Jeremy Milks is unhappy with the moves writing “they got worse. Not terminably worse, but they lost a lot of character and toughness and only brought in one player – Methot – to balance out their losses in that area.”  Milks was most hurt by the loss of Carkner, not quite echoing the faction of the fanbase that felt Carkner and Konopka‘s threatening glower from the pressbox intimidated their opponents (for those wondering the record with Carkner in the lineup was 14-12-3 (27-19-7 without), minus Konopka 15-13-2 (26-18-8 with)).  It’s not entirely clear what it is Milks thinks is lost via Carkner other than “it doesn’t feel right” and “intangibles“.  The fact that those intangibles didn’t get the Sens into the playoffs last year, or land any of Konopka‘s previous teams in the post-season, or how neither player moved the Sens to the next round doesn’t factor into things.  Milks is happier with the acquisition of Methot who he see’s as a 4-5 defenseman.  He was unsurprised by the departure of Foligno, “if you’d been watching, you could have seen something like this coming a mile away. Foligno never truly found a role on the Senators and despite having good stats this past season, he was still shuffled around from line to line, often ending up on the fourth unit and being a spare part. It just never happened for Foligno and it wasn’t surprising to see him part of a package to strengthen their weakened back end.”  His comments about Lundin and Latendresse are echoed elsewhere (low risk sums it up).

Varada takes a look at yesterday’s moves and like most of the other bloggers was not shocked when Foligno was traded.  He see’s the trade going either way, “Methot played a career high average of about 17 minutes a night last season, having previously hovered around 16. His CORSI is all over the damn place – Relative CORSI is a terrible -16.3, but QOC was positive (even if it was only 0.920). So he was one of the worst players on a very poor team, basically. He’s also already 27, so he probably doesn’t have much room to grow. There are plenty of questions about how he was used by coach Scott Arniel, so I’ll reserve judgement. But to me, this move seems about what Murray can afford. If the Senators need to be a team close to the cap floor, then maybe he couldn’t afford a new deal for Foligno and the defenseman he needed. Still, I hate to see Foligno go this way. It’s like trading a likeable guy with some upside just as he’s entering his prime for new carpeting in the dressing room.”  I think Varada, like most of the bloggers (including me), doesn’t know what to expect from Methot because we haven’t seen him play much.  The only certainty is that he won’t put up points, but he’ll have better footspeed than Carkner and he’ll have more emotion than Matt Gilroy/Brian Lee.  In that sense, it’s a positive move, but he isn’t meant to replace Kuba.  That missing production will have to come internally.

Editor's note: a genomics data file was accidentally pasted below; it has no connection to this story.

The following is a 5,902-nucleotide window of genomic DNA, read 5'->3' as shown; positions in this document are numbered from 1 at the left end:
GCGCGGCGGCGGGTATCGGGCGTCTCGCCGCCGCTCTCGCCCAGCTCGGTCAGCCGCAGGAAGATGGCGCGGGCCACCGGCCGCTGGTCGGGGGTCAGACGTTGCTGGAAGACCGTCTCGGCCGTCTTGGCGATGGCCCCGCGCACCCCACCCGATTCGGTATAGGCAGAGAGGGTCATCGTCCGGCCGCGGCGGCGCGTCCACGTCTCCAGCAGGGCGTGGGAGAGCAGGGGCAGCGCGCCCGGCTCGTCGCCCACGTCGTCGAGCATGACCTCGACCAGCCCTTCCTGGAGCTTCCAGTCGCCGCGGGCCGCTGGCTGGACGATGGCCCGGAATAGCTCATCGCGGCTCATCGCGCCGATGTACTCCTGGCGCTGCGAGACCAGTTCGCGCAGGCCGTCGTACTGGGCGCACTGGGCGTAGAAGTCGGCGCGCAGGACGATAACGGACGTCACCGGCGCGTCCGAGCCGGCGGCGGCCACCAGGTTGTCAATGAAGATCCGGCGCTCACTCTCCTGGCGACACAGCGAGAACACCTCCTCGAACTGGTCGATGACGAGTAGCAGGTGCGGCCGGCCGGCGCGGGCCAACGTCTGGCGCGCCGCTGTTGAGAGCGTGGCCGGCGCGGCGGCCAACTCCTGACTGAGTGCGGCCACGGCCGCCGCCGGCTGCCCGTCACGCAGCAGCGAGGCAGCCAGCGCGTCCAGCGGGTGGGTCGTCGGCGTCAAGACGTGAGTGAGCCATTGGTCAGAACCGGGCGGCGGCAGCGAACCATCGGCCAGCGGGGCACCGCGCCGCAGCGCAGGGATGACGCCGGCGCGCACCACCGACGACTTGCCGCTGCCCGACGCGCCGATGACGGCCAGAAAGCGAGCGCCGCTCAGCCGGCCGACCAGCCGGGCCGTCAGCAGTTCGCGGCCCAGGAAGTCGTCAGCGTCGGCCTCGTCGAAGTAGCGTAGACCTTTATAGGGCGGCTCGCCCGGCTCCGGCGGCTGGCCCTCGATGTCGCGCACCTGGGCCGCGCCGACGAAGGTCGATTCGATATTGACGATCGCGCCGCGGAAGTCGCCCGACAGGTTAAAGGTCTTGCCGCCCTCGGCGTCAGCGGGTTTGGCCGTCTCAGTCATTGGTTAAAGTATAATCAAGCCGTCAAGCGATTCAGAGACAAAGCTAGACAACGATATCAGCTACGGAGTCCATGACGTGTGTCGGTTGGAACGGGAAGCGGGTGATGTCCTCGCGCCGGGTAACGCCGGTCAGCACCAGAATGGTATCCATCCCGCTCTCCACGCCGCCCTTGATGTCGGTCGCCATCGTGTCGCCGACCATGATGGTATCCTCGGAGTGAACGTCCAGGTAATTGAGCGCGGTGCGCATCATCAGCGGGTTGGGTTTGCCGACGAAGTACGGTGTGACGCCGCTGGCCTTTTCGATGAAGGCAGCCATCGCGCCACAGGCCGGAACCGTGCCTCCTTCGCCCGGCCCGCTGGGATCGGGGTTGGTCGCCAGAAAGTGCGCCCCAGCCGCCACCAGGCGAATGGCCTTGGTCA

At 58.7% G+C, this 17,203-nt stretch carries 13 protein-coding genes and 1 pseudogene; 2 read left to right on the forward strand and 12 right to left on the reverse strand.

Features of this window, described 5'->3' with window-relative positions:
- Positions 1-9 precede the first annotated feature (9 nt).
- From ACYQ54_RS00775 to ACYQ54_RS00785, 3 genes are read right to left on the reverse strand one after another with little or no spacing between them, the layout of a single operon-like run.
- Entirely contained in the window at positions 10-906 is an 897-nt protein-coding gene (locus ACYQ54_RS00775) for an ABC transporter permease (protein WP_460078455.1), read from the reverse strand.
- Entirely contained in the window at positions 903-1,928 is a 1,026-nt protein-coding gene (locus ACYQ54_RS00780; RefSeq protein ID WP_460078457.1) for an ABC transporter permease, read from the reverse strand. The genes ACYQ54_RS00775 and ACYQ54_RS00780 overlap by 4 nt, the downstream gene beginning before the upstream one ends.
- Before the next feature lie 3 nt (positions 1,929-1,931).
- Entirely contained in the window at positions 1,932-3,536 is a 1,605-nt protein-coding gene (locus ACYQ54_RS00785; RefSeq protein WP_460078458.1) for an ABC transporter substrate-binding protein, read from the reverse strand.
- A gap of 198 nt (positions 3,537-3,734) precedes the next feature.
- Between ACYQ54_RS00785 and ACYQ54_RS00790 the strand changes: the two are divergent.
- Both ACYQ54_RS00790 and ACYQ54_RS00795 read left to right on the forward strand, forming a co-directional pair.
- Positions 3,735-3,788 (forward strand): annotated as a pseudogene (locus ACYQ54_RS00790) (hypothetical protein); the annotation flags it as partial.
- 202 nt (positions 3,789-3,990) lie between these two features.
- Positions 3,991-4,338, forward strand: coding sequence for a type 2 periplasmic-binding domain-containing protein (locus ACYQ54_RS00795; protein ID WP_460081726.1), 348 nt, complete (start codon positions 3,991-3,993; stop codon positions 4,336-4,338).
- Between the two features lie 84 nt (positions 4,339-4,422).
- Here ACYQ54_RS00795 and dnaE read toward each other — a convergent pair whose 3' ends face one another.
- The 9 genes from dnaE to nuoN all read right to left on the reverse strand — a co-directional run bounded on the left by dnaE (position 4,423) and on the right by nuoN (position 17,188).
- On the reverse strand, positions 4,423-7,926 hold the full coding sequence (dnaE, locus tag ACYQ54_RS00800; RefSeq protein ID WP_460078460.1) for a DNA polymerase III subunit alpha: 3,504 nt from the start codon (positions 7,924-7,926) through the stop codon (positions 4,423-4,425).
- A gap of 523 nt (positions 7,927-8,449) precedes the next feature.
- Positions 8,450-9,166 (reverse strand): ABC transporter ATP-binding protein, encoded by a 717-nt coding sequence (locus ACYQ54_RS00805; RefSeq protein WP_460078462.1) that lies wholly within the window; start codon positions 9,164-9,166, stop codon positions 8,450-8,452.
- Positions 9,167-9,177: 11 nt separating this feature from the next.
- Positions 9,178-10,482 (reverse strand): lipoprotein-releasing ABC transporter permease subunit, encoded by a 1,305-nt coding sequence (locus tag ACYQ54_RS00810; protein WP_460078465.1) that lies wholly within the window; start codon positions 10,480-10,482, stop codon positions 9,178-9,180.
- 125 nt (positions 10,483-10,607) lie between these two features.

-The only element that neither I nor any of the bloggers above specifically mentioned was Ottawa’s abysmal penalty kill.  Both Lundin and Methot are considered good players on the PK and that should help improve Ottawa’s special teams play.

Free Agency Day One Recap